The map below was one of the more interesting maps produced after the census in 2010. It shows how the United States’ demographic center of gravity has shifted westward each census since the first in 1790. The center of population is essentially the point on which a flat, firm map of the United States would be perfectly balanced — somewhat like a seesaw — if all its residents had the same weight.

U.S Center of Population

What is this map good for?
There are a myriad of ways to map a population, but as useful as maps can be they typically contain a large number of data points which can make interpreting them difficult. The main strength of a center of population map is its simplicity, just the location of America’s center of population can reveal a good deal about the country. With some historical knowledge a map of the country’s previous centers of population can reveal a number of macro trends in U.S history. For example, in 1890 the Census Bureau announced that the western frontier had finally been settled, as the map above shows, the U.S center of population would move west much more slowly afterwards.

After looking at the United States map, I created the interactive map below of each state’s center of population over time to see if it would also show trends for the states and the country.

State Centers of Population

Zoom out and in to see other states

Looking across the states, a number of trends are visible. In many Sunbelt States, such as Florida and Nevada, the introduction of home air conditioning is apparent as their centers of population shift southward after 1940. Similarly, in many Rustbelt States, such as Michigan and Pennsylvania, their centers of population shifted towards manufacturing hubs after 1900. But following 1960, as U.S manufacturers began to decline, the states’ centers of population started moving away from manufacturing hubs.  If there is an overarching trend it is that for over a century the center of population in most states has been steadily marching towards their largest city as an increasing proportion of the U.S population lives in large urbanized areas.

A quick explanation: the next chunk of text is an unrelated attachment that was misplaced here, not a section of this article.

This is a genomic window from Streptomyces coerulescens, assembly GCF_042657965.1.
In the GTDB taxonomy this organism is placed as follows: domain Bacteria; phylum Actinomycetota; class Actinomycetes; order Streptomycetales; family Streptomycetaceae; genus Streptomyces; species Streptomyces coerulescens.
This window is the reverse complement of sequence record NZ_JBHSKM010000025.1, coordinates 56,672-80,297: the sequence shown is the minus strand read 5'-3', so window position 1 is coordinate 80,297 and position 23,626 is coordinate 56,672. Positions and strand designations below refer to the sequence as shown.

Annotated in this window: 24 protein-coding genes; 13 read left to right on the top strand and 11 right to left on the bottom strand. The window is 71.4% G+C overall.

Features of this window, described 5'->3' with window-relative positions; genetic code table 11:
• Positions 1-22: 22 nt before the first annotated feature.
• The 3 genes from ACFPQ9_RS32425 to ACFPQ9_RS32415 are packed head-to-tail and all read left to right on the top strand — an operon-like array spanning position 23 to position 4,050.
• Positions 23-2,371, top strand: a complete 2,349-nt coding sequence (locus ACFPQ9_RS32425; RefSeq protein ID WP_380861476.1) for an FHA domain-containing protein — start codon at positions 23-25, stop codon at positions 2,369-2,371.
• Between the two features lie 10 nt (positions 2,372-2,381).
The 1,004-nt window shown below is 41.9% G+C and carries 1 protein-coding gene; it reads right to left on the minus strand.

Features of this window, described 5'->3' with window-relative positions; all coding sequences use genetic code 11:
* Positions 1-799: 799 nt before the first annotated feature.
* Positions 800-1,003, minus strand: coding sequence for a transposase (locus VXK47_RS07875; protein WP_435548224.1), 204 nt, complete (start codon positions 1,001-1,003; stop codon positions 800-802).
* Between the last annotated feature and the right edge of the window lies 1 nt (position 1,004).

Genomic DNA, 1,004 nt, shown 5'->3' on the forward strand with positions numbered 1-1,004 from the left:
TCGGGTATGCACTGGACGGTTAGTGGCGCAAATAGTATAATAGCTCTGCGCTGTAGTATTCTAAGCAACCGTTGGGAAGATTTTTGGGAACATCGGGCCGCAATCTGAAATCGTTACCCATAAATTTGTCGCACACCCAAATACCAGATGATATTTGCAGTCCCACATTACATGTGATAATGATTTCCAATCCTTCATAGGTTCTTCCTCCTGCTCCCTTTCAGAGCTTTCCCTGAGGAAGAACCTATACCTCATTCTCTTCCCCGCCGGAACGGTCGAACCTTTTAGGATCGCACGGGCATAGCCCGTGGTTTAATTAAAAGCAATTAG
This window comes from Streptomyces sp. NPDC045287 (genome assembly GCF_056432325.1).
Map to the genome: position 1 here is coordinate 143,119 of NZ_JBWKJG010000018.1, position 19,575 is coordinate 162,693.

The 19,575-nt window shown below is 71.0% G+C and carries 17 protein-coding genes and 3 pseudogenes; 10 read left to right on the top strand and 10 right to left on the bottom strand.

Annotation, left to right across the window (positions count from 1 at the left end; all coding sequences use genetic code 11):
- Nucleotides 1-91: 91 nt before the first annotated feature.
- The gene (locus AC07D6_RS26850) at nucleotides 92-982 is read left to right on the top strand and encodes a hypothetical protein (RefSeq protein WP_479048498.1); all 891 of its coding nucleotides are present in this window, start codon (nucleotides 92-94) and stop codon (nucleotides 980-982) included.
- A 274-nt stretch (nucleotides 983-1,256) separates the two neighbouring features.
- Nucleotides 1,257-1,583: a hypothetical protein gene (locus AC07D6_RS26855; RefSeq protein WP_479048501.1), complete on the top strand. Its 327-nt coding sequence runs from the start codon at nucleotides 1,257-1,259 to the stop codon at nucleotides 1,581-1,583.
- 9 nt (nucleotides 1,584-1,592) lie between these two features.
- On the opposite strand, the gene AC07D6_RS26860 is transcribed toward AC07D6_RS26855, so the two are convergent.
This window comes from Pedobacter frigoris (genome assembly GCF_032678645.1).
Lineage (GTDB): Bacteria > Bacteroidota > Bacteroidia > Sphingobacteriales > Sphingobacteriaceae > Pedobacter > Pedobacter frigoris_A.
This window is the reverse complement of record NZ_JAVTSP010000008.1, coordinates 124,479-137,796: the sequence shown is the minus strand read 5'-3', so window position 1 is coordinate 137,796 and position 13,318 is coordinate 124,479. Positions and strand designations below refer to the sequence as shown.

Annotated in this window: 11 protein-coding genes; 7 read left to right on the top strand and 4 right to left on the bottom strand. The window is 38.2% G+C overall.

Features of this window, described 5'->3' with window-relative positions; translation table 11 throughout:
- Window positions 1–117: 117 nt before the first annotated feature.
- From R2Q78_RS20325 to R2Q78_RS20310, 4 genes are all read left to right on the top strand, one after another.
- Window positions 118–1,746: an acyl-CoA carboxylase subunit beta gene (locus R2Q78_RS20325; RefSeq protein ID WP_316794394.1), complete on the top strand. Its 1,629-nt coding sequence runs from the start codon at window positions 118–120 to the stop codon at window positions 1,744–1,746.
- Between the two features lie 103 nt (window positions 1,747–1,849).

Virginia moves north
Among all the states, recent trends in VirginiaNorfolkWestern have been particularly striking. Like the United States, Virginia’s demographic center of gravity shifted westward and southward during the 19th century and into the 20th century, as much of its population growth was concentrated in its southwestern counties. By the early 20th century, the majority of Virginia’s population was located within 60 miles of North Carolina along the Norfolk and Western Railway which connected Virginia’s mining and factory cities in the west with its port cities to the east.

During World War II, Virginia’s center of population shifted rapidly eastward, towards the port cities and Richmond which grew quickly during the war. After 1950, the center of population continued to shift rapidly eastward and then northward, as the Washington Metro Area grew to be one of the largest in the country. By 2000, most people in Virginia now lived closer to Washington DC than North Carolina, as Virginia’s demographic center of gravity moved north of the James River.

Today, Virginia’s center of population is located west of Interstate 95 between the Richmond and Washington DC metro areas. Since World War II, the distribution of Virginia’s population has been completely reoriented, from being positioned along an east to west railway line in southern Virginia to being located along the north to south interstate corridor which connects Virginia’s three largest metro areas: Northern Virginia, Richmond and Hampton Roads.

Virginia's Golden Crescent

Virginia’s Urban Crescent


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